The RCMP says that it only uses the tools when less intrusive means have failed. In the document, the police force claims it needs to use spyware because new technologies, such as end-to-end encryption, make it “exponentially more difficult for the RCMP to conduct court-authorized electronic surveillance.”

But privacy advocates disagree.

“The creation of the ‘police investigations go dark’ metaphor due to technological advances is the public relations coup of the 21st century,” said Brenda McPhail, director of the Canadian Association of Privacy Technology and Surveillance Program. of Civil Liberties. “The case has not been made public for the use of this powerful spyware, particularly given the deeply dangerous uses of this technology around the world.”

Related: Vancouver police confirm use of ‘stingray’ surveillance technology

McPhail points to past instances where the RCMP has been evasive and misleading about the technology it uses for surveillance, including a recent controversy over mobile device identifiers, known as IMSI catchers or stingrays. In September 2017, Canada’s privacy commissioner found that the police agency had broken the law six times when it used the technology.

“The policy has been, we are going to do what we can and in secret. If it does come out, then we’ll see what we can do to mitigate the damage,” McPhail said.

In the parliamentary document, the RCMP says it did not consult the federal privacy commissioner before using the technology, but said it nonetheless needs a judge’s approval when monitoring Canadians.

The latest revelations about policing power once again highlight the need for a debate about the “accountability crisis” in law enforcement, McPhail said.

“We need to have a conversation about what kinds of surveillance technologies — invasive tools that are used without any evidence of due process or due consideration for people’s rights and freedoms — are acceptable in a democracy and under what conditions. And we also need to determine what kind of safeguards should be in place.”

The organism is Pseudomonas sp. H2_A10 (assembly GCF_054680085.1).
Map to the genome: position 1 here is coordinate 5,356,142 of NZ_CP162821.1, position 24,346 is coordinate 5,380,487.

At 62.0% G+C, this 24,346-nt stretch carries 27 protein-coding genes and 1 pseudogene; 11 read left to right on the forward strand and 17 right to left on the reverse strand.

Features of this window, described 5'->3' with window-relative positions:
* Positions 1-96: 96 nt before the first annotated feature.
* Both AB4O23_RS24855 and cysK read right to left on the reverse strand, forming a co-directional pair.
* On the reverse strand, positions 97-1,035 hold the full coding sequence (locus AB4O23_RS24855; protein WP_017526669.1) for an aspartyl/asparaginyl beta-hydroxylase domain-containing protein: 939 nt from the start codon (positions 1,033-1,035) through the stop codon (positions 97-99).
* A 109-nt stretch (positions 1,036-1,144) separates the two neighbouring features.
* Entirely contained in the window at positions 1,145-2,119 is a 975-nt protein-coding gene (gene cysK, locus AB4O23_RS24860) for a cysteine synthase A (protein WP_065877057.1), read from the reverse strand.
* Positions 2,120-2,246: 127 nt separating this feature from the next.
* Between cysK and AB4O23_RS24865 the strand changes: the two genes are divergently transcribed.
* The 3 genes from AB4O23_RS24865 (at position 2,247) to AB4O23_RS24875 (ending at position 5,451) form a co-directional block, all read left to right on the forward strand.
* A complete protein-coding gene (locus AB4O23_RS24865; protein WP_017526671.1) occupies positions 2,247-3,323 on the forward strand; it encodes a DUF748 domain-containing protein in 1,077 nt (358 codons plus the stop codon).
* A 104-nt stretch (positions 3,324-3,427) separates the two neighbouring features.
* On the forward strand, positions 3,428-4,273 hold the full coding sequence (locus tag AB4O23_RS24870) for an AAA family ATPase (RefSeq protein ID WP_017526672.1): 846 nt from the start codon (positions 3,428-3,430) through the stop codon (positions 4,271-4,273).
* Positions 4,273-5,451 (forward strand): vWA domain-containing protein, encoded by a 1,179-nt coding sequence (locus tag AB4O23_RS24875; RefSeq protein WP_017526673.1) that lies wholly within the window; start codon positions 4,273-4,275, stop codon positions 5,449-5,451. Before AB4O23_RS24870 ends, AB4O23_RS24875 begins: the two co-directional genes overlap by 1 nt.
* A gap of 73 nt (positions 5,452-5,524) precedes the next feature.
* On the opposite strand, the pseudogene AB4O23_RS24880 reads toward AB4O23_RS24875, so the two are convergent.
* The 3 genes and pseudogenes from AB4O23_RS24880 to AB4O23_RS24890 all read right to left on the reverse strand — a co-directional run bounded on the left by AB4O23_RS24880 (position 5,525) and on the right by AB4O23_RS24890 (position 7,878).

Plans to modernize the Privacy Act in the coming months give lawmakers a window of opportunity to adopt the right legislative framework to ensure police have access to the tools they need for investigative work, McPhail said, and not broad powers “shrouded in secrecy” and no public. responsibility.

“The devices we get our hands on are generally designed to extract as much personal information as possible,” Deibert said. But a documented history of police abuse of surveillance tools in the country means recent admissions of mercenary spyware use should be enough to trigger an investigation into whether adequate oversight is in place to prevent abuse, he added.

“Private companies and banks presumably know a lot about your preferences, but only the government can take away your freedom and put you in jail. Only the government can end your life in some jurisdictions,” he said. “This is why there should be a higher threshold for public accountability and transparency when these tools are used by state agencies.”